focusing mechanism that allows smoother and deadly accurate manual focusing, however, the autofocus is among the fastest and most accurate yet!
O.K. I already own the 10-24 and the 16-55, but this one is staying in my camera locker, for very special assignments that requires it’s lovely abilities!!! Besides the 24mm focal length has always been one of my favorite, going back to my photojournalism days!
Well done, Fuji another Five Star Winner!
Here are a few examples of what I described above, all images shot at f 1.4.
There is a serious problem with the newest Fuji lenses! They just keep getting better and better! The problem????? It’s impossible not to acquire each and everyone!!!! But I love it, thanks Fuji for making such great glass1
This entry was posted on Saturday, May 9th, 2015 at 3:58 pm
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Canon has announced that they will have two new camera models released by June, the 5Ds and 5Dr both 50 mega pixel full frame censored cameras! Equally shocking the price, The 5DS is $3,699 and the 5DR is $3,899. The difference? The R model has the low pass filter cancelled for more sharpness. * I bet Nikon has something similar waiting in the wings, (No I do not know anything, I have no inside information, but this is how the industry works!)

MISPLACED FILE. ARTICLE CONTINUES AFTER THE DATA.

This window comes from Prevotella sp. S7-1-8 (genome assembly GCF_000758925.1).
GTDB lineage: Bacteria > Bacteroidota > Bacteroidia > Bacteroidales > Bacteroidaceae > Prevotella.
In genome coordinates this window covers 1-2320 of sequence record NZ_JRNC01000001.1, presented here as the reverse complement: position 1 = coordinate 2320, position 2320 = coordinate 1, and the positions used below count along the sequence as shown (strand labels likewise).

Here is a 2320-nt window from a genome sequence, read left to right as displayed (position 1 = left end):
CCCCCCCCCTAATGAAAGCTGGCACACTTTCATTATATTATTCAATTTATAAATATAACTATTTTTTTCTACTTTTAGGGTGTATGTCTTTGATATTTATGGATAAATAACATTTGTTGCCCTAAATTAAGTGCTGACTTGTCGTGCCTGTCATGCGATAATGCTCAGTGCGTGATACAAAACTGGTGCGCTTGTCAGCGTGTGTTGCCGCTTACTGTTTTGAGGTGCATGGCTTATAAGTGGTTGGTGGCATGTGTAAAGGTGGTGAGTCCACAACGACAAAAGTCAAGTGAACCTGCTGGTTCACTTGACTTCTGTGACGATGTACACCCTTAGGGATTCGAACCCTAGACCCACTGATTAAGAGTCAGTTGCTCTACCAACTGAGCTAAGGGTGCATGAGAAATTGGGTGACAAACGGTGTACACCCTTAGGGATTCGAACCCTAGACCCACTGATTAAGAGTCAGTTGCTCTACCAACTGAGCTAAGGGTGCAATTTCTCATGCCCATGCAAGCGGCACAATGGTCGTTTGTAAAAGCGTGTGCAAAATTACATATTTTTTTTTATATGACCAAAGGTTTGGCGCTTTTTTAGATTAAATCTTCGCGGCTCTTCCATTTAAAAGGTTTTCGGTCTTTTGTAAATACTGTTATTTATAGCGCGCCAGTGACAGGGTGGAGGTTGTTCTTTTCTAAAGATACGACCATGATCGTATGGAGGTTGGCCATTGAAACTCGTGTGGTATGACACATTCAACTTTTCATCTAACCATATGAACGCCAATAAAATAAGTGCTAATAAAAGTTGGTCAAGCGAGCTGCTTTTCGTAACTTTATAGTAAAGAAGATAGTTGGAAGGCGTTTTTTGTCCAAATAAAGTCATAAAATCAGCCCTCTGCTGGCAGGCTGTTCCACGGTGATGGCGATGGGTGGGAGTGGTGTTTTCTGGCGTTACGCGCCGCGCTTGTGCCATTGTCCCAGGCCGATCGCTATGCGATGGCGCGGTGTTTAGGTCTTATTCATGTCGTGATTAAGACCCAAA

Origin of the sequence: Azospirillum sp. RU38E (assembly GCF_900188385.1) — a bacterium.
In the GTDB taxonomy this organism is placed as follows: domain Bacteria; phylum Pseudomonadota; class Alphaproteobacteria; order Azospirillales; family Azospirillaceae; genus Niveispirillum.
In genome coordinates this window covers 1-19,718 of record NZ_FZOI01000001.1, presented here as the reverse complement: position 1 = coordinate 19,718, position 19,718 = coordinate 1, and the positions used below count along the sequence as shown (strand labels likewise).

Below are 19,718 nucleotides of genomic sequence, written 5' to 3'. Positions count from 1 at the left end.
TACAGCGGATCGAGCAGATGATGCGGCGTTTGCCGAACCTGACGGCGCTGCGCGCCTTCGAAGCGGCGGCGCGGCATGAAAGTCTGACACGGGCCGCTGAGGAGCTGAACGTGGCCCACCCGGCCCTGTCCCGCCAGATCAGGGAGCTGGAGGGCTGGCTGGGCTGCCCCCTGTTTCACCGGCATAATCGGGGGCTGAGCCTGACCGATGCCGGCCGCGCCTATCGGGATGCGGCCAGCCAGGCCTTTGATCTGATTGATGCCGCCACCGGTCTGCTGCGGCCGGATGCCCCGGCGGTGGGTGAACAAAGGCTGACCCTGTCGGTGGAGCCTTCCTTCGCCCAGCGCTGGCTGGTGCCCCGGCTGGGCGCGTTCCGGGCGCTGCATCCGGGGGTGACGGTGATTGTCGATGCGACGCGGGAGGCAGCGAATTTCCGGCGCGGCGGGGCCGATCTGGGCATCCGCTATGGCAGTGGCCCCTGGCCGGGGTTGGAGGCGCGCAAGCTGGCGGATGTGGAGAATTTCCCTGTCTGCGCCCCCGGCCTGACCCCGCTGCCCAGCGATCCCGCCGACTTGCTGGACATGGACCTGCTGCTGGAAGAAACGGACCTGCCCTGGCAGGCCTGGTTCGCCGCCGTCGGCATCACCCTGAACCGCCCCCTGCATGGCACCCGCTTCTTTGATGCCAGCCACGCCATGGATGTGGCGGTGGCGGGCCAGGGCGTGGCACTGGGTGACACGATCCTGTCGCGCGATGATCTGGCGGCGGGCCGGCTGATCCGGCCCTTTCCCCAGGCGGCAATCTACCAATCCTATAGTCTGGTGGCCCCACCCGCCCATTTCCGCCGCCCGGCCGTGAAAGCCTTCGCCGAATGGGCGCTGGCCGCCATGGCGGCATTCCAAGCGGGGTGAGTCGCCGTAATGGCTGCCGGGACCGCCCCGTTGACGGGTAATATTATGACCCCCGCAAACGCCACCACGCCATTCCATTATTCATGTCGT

Here’s a list of the specs (from Canon) * Thanks to Scott Kelby for this info.:
> Newly designed 50.6 Megapixel full-frame CMOS helps deliver ultra-high resolution images for large-scale printing and extensive, creative cropping, while Dual DIGIC 6 Image Processors enable spectacular image quality and processing speed.
> EOS Scene Detection System features a 150,000-pixel RGB+IR Metering Sensor for excellent precision.
> 61-Point High Density Reticular AF including up to 41 cross-type AF points and EOS iTR allows for high precision autofocus.
> Advanced mirror control mechanism and new user-selectable shutter release time lag helps suppress camera vibration for reducing image shake.